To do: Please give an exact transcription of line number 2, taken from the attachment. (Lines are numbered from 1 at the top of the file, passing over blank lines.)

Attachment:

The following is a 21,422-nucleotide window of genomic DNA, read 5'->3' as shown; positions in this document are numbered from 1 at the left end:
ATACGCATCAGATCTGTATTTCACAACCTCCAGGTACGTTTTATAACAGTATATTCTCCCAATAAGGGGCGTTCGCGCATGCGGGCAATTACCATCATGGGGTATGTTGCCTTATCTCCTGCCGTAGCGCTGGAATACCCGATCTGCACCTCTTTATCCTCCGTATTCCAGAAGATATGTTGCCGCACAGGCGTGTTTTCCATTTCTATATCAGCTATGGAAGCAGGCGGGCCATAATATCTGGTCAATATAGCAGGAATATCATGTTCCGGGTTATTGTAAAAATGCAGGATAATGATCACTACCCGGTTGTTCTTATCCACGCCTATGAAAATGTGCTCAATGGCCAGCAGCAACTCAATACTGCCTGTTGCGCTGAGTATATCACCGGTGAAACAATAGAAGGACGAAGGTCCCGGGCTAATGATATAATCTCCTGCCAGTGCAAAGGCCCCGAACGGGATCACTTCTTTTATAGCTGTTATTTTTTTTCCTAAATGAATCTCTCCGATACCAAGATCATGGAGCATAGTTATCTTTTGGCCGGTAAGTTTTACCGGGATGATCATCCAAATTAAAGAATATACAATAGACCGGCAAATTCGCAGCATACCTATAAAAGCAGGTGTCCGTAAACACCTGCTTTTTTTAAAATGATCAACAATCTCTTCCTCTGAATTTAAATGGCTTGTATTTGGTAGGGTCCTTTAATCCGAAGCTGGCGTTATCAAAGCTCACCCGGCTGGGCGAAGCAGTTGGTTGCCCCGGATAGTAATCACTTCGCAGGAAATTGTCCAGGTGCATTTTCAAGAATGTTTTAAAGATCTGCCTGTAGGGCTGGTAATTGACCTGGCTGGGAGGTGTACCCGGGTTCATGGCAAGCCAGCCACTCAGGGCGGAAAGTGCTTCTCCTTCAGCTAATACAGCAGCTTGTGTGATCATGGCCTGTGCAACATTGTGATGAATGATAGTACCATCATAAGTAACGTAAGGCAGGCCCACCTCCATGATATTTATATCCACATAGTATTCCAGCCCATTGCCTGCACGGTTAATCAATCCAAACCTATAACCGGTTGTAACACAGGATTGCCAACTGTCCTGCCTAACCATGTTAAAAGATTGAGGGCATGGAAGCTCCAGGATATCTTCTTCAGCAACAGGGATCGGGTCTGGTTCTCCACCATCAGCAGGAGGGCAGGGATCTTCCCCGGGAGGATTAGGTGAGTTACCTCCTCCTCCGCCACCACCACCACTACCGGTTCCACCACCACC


ATACGCATCAGATCTGTATTTCACAACCTCCAGGTACGTTTTATAACAGTATATTCTCCCAATAAGGGGCGTTCGCGCATGCGGGCAATTACCATCATGGGGTATGTTGCCTTATCTCCTGCCGTAGCGCTGGAATACCCGATCTGCACCTCTTTATCCTCCGTATTCCAGAAGATATGTTGCCGCACAGGCGTGTTTTCCATTTCTATATCAGCTATGGAAGCAGGCGGGCCATAATATCTGGTCAATATAGCAGGAATATCATGTTCCGGGTTATTGTAAAAATGCAGGATAATGATCACTACCCGGTTGTTCTTATCCACGCCTATGAAAATGTGCTCAATGGCCAGCAGCAACTCAATACTGCCTGTTGCGCTGAGTATATCACCGGTGAAACAATAGAAGGACGAAGGTCCCGGGCTAATGATATAATCTCCTGCCAGTGCAAAGGCCCCGAACGGGATCACTTCTTTTATAGCTGTTATTTTTTTTCCTAAATGAATCTCTCCGATACCAAGATCATGGAGCATAGTTATCTTTTGGCCGGTAAGTTTTACCGGGATGATCATCCAAATTAAAGAATATACAATAGACCGGCAAATTCGCAGCATACCTATAAAAGCAGGTGTCCGTAAACACCTGCTTTTTTTAAAATGATCAACAATCTCTTCCTCTGAATTTAAATGGCTTGTATTTGGTAGGGTCCTTTAATCCGAAGCTGGCGTTATCAAAGCTCACCCGGCTGGGCGAAGCAGTTGGTTGCCCCGGATAGTAATCACTTCGCAGGAAATTGTCCAGGTGCATTTTCAAGAATGTTTTAAAGATCTGCCTGTAGGGCTGGTAATTGACCTGGCTGGGAGGTGTACCCGGGTTCATGGCAAGCCAGCCACTCAGGGCGGAAAGTGCTTCTCCTTCAGCTAATACAGCAGCTTGTGTGATCATGGCCTGTGCAACATTGTGATGAATGATAGTACCATCATAAGTAACGTAAGGCAGGCCCACCTCCATGATATTTATATCCACATAGTATTCCAGCCCATTGCCTGCACGGTTAATCAATCCAAACCTATAACCGGTTGTAACACAGGATTGCCAACTGTCCTGCCTAACCATGTTAAAAGATTGAGGGCATGGAAGCTCCAGGATATCTTCTTCAGCAACAGGGATCGGGTCTGGTTCTCCACCATCAGCAGGAGGGCAGGGATCTTCCCCGGGAGGATTAGGTGAGTTACCTCCTCCTCCGCCACCACCACCACTACCGGTTCCACCACCACC